Andrew Lumish spends his free time in an unlikely place: cemeteries.
The owner of a carpet and upholstery cleaning service has just one day off a week, but he doesn’t just relax on the couch. Instead, he spends about ten hours using his cleaning skills to restore veterans’ tombstones around Tampa, Florida, as “The Good Cemeterian.”
Lumish got his start when photographing a historic cemetery and noticing veterans’ gravestones covered with mold, mildew, and weather damage. “There were monuments for veterans who served in every conflict, from the Civil War and the different Indian wars, going nearly to the mid-1800s, and no one was taking care of them,” he says. “It upset me to see the condition they were in.”
To honor veterans for serving their country, Lumish taught himself how to properly clean graves. He found out the system the government uses for national cemeteries—including Arlington—and got to work.
Andrew LumishEach headstone can take between three weeks and four months to finish. “One under a 200-year-old oak tree since 1890 takes a long time to fix,” he says. “You’ve got vegetation, mold, mildew, extreme flooding every year, then multiply that by decades or centuries.” But Lumish is dedicated. He’s worked extra days to get ahead so that he can post four new pictures a week on his Facebook page. (This veteran’s paintings of fallen soldiers will make your heart burst with pride.)
But Lumish doesn’t just post a picture and call it a day. He scours genealogy sites to find the deceased’s backstory. He’ll share details like their hometowns, battles they fought in, wives, and businesses—and those stories can get juicy. “Some of these guys, who some consider heroes, would leave their wife for another woman, and leave six kids,” says Lumish. “It’s a war hero who won a medal of honor for serving in the Civil War and was thrown in jail for not paying child support. … It’s like Real Housewives of 1895.”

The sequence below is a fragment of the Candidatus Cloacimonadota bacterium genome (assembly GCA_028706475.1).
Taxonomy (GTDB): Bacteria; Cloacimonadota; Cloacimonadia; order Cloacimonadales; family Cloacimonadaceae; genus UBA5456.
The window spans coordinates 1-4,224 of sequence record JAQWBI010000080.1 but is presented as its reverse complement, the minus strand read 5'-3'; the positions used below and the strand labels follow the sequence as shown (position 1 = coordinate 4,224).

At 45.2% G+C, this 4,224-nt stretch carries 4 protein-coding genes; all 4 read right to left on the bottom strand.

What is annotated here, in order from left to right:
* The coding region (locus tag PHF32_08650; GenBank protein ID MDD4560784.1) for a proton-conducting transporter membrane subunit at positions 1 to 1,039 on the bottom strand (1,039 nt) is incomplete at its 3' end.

Lumish’s work has started a movement, inspiring others to clean veterans’ graves properly. “Huge swathes of teams and classes and Boy Scouts are doing it in their local communities and completing entire projects in a day or two,” he says. “Children have restored full cemeteries that would take years and years for veterans to do.”
If you want to start a similar project in your town, make sure to get permission and learn the proper technique for cleaning a gravestone, says Lumish. “It’s important not to just go haywire with a bottle of bleach and wire brush,” he says. In fact, federal veterans cemeteries don’t even allow bleach products. Instead, use a gentle product like D/2 Biological Solution with a natural or soft nylon brush, Lumish recommends. Supporting veterans is not only simple, but powerful.
Cleaning graves work doesn’t just warm hearts—it restores relationships. One World War II veteran died before his granddaughter was born, but his son refused to share details with her. The father and son had a rocky relationship, and the son found it too painful to talk about his death. But when the adult granddaughter found the tombstone suddenly restored, she rushed to show her dad and sister. “He totally broke down in hysterics. He was so moved by the restoration that he told them anything and everything about their grandfather that they wanted,” says Lumish. “It stopped the bleeding of this pain that was too painful for him to discuss.”
If you’re inspired by Lumish, learn more–this is why Veteran’s Day doesn’t have an apostrophe.
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